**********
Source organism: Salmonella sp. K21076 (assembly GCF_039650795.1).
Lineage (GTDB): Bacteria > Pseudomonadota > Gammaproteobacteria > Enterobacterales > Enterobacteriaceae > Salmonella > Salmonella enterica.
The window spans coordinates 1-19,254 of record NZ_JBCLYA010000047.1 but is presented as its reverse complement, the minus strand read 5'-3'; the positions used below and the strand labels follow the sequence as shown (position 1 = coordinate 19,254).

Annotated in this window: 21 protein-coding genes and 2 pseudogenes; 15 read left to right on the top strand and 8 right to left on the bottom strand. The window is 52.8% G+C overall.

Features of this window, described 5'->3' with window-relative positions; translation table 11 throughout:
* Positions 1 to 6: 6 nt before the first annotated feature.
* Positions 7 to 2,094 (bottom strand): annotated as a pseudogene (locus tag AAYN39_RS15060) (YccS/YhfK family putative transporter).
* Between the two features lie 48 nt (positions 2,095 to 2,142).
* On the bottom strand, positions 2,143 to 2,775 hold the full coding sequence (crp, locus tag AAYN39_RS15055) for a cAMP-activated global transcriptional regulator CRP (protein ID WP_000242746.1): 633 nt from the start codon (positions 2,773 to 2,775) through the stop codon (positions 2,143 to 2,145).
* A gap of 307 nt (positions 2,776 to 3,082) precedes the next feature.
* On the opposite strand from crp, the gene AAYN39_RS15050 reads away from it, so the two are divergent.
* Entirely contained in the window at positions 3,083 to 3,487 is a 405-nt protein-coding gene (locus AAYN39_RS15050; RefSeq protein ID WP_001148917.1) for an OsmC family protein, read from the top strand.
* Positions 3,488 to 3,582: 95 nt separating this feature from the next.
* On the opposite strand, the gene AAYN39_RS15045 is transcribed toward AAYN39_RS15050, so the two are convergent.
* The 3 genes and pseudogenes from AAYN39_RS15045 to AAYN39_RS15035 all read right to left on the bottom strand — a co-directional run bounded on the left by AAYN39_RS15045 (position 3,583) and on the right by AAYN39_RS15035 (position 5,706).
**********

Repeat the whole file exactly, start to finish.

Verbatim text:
Source organism: Salmonella sp. K21076 (assembly GCF_039650795.1).
Lineage (GTDB): Bacteria > Pseudomonadota > Gammaproteobacteria > Enterobacterales > Enterobacteriaceae > Salmonella > Salmonella enterica.
The window spans coordinates 1-19,254 of record NZ_JBCLYA010000047.1 but is presented as its reverse complement, the minus strand read 5'-3'; the positions used below and the strand labels follow the sequence as shown (position 1 = coordinate 19,254).

Annotated in this window: 21 protein-coding genes and 2 pseudogenes; 15 read left to right on the top strand and 8 right to left on the bottom strand. The window is 52.8% G+C overall.

Features of this window, described 5'->3' with window-relative positions; translation table 11 throughout:
* Positions 1 to 6: 6 nt before the first annotated feature.
* Positions 7 to 2,094 (bottom strand): annotated as a pseudogene (locus tag AAYN39_RS15060) (YccS/YhfK family putative transporter).
* Between the two features lie 48 nt (positions 2,095 to 2,142).
* On the bottom strand, positions 2,143 to 2,775 hold the full coding sequence (crp, locus tag AAYN39_RS15055) for a cAMP-activated global transcriptional regulator CRP (protein ID WP_000242746.1): 633 nt from the start codon (positions 2,773 to 2,775) through the stop codon (positions 2,143 to 2,145).
* A gap of 307 nt (positions 2,776 to 3,082) precedes the next feature.
* On the opposite strand from crp, the gene AAYN39_RS15050 reads away from it, so the two are divergent.
* Entirely contained in the window at positions 3,083 to 3,487 is a 405-nt protein-coding gene (locus AAYN39_RS15050; RefSeq protein ID WP_001148917.1) for an OsmC family protein, read from the top strand.
* Positions 3,488 to 3,582: 95 nt separating this feature from the next.
* On the opposite strand, the gene AAYN39_RS15045 is transcribed toward AAYN39_RS15050, so the two are convergent.
* The 3 genes and pseudogenes from AAYN39_RS15045 to AAYN39_RS15035 all read right to left on the bottom strand — a co-directional run bounded on the left by AAYN39_RS15045 (position 3,583) and on the right by AAYN39_RS15035 (position 5,706).